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MailTribune.com
  • Fire crews continue to put out blazes

    Most fires reported were small; Bishop Creek downgraded to 5 acres
  • Lightning strikes throughout the weekend sent wildlands fire crews scurrying Sunday to douse at least a dozen hot spots throughout Jackson County.
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  • Lightning strikes throughout the weekend sent wildlands fire crews scurrying Sunday to douse at least a dozen hot spots throughout Jackson County.
    "It was a real shotgun blast," Brian Ballou, spokesman for the Oregon Department of Forestry, said of storms that raked the area Saturday. "Every hour we're picking up reports of smoke."
    So far none of the fires have amounted to much, though officials worry about the potential for "sleepers," or smoldering piles of forest debris that can take days or weeks to flare up again.
    "Being as it's fairly early in the year, the danger of a big one popping up is fairly low," said Ballou.
    Local fire officials said they didn't see any evidence of additional fires started by another round of lightning strikes that pummeled the valley Sunday.
    Fire conditions should improve as a cooling trend sets in, though more thunderstorms and more rain are expected throughout the week.
    The largest of the reported fires was initially thought to have consumed 10 acres of trees and brush near Bishop Creek, about 1.5 miles southeast of Ruch. But Ballou said the number of acres was downgraded to five on Sunday, with the fire completely contained.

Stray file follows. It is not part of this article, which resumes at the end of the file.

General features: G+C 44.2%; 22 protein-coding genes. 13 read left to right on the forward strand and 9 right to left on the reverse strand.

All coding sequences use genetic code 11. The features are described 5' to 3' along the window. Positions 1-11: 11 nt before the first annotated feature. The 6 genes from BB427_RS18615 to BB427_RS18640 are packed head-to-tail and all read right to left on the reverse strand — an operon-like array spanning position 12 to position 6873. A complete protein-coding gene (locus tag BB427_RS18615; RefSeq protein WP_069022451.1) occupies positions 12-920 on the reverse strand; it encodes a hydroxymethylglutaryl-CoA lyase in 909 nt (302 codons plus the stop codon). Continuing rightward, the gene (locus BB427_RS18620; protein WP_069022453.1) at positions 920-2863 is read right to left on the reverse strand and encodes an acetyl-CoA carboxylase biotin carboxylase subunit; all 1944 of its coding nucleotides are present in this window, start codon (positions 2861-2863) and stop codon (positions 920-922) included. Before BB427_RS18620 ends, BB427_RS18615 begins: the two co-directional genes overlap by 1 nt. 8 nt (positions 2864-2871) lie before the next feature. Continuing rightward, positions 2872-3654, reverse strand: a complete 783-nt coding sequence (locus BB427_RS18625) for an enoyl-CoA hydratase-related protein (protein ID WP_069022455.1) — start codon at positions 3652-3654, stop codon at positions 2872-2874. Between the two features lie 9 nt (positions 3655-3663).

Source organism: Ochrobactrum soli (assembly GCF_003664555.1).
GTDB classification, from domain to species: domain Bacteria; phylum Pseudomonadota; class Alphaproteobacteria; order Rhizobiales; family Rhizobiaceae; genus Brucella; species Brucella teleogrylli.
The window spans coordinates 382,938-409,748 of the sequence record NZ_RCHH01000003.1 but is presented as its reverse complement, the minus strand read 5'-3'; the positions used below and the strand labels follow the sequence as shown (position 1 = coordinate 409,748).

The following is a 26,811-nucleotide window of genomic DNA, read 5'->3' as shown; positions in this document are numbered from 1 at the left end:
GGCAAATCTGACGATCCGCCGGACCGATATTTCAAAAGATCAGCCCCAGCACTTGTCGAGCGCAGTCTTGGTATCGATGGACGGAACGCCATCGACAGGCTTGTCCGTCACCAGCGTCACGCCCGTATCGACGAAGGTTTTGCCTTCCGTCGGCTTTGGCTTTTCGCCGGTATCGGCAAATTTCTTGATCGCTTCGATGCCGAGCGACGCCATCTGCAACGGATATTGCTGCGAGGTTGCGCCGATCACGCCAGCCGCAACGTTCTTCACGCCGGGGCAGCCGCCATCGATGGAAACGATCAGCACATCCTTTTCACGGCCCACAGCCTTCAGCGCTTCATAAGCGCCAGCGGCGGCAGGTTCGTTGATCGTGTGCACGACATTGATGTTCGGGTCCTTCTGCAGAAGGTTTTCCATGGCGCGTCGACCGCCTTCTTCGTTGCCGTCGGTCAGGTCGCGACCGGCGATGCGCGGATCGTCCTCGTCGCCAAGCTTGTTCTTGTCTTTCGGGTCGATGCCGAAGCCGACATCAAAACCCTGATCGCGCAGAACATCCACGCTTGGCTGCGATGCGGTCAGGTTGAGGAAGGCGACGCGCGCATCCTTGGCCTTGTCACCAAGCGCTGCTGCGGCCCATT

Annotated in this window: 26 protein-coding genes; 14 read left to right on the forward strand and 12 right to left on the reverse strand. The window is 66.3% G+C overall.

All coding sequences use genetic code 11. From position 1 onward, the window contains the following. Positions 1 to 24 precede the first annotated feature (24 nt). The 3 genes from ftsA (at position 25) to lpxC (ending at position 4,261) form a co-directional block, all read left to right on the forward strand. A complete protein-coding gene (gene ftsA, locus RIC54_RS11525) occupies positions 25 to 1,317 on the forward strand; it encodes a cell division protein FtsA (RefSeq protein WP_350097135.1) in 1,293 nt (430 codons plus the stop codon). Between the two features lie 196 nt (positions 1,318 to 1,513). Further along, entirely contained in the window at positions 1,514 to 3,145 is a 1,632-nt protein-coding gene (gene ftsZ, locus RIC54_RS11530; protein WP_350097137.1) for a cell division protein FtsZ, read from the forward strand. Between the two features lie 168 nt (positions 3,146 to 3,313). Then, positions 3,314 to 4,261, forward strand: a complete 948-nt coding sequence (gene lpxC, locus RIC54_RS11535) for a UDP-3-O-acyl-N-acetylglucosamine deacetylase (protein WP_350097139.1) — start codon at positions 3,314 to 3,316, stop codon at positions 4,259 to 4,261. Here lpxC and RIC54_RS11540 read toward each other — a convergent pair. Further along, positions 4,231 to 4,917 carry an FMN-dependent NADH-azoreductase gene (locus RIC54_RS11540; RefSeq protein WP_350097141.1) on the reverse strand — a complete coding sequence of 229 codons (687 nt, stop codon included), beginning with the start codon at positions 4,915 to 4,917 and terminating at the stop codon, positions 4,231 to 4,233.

A quick-thinking landowner in the Butte Falls area pushed smoldering brush into a pile with a bulldozer and fire crews went in later to douse it with water, said Ballou.
    Reports of fires also came from Gold Hill, Lost Creek Reservoir and Sam's Valley.
    Ballou said some areas received a lot of rain from the thunderstorm, while others didn't get a drop.
    On Sunday, forestry officials sent a reconnaissance aircraft over the county to check for plumes of smoke that often can be elusive to track down.
    "Sometimes they put up a puff of smoke just twice a day." said Ballou.
    Half of the reports of fires come from the public and are sometimes hard to locate.
    Fire crews were heading into a remote area off Little Butte Creek to locate the source of a fire that is sending out occasional clouds of smoke.
    Even though weather conditions are better than in the summer months, Ballou said it will still take several days to locate all the fires.
    Mike Stavish, metereologist with the National Weather Service in Medford, said temperatures should continue to cool through the week, but the threat of thunderstorms would persist as a low-pressure system slowly moves onshore.
    "We had a couple of days in the 90's , but by and large over the next couple of days we will see a cooling trend," he said. "In addition, the cloud cover is on the increase."
    By the end of the week, temperatures will be in the high 70's in the valley and the weather service expects the region to stay on the moist side.
    "At some point in time, more significant rain will start falling," Stavish predicted.
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